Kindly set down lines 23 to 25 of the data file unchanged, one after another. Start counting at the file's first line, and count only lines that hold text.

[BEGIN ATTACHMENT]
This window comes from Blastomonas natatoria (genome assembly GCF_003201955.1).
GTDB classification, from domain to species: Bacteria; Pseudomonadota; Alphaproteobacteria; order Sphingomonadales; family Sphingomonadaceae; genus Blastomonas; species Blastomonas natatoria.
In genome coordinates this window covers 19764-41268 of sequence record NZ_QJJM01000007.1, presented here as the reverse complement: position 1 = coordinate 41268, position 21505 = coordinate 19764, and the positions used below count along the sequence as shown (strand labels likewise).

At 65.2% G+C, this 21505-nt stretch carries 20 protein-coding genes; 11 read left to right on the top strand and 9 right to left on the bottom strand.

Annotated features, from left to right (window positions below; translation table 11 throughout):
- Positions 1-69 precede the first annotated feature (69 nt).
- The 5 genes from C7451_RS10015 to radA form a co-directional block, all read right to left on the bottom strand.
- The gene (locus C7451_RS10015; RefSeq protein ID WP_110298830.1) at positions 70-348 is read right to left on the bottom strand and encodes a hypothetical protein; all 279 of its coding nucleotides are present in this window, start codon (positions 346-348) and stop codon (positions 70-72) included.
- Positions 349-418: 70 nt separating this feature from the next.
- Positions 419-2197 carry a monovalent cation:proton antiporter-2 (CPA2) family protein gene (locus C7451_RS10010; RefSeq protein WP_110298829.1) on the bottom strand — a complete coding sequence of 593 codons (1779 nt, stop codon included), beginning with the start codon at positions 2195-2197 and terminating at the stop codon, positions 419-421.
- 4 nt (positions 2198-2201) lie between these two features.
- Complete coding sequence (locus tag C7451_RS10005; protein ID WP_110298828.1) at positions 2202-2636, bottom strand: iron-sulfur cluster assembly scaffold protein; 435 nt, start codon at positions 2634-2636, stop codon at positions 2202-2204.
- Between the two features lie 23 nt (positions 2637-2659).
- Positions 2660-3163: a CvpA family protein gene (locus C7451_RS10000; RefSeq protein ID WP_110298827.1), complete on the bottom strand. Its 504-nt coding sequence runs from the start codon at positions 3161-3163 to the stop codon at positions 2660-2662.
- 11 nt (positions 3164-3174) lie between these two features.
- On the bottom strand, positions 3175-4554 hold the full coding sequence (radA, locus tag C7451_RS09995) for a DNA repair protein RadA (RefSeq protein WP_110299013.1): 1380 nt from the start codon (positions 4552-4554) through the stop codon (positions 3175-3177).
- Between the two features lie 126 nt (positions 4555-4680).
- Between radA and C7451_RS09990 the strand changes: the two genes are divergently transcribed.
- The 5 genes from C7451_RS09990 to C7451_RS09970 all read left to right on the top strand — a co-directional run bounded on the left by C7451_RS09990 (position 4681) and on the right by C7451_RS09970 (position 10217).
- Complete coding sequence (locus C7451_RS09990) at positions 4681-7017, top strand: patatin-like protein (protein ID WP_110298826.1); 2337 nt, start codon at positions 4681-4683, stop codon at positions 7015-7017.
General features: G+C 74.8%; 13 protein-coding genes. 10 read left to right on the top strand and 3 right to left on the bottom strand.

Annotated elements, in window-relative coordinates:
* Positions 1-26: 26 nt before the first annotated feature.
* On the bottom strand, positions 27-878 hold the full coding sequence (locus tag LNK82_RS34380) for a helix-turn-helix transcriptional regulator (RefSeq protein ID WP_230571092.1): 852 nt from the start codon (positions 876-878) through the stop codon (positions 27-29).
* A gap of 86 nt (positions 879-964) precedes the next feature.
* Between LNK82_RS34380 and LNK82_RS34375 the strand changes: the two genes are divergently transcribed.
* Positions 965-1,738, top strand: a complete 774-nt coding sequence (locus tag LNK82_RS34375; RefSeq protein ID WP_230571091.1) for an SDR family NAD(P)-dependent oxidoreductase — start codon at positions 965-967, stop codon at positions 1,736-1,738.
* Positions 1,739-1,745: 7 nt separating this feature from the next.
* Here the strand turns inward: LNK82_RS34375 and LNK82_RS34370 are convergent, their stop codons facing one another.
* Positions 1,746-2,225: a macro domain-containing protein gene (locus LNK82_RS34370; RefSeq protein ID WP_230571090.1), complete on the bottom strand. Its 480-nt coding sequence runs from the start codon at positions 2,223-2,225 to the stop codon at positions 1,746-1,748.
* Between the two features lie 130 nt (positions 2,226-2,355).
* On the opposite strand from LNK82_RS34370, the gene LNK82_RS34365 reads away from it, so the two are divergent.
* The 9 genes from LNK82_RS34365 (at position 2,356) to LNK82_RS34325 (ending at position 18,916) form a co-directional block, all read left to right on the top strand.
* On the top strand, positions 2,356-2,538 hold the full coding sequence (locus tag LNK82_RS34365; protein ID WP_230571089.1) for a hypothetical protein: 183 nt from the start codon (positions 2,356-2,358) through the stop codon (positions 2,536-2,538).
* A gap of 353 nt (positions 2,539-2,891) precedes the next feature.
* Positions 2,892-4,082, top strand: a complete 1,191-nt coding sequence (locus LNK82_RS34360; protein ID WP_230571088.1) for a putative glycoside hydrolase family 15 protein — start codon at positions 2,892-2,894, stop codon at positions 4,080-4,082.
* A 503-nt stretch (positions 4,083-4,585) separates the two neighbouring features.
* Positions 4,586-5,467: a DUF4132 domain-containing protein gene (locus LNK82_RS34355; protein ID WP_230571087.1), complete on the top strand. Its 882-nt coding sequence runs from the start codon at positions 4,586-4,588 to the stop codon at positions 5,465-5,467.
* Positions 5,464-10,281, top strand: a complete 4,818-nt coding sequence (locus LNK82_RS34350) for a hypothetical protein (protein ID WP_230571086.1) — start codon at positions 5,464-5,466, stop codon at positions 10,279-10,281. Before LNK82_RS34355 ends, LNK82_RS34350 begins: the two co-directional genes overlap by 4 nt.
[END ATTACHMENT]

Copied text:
* Positions 1-26: 26 nt before the first annotated feature.
* On the bottom strand, positions 27-878 hold the full coding sequence (locus tag LNK82_RS34380) for a helix-turn-helix transcriptional regulator (RefSeq protein ID WP_230571092.1): 852 nt from the start codon (positions 876-878) through the stop codon (positions 27-29).
* A gap of 86 nt (positions 879-964) precedes the next feature.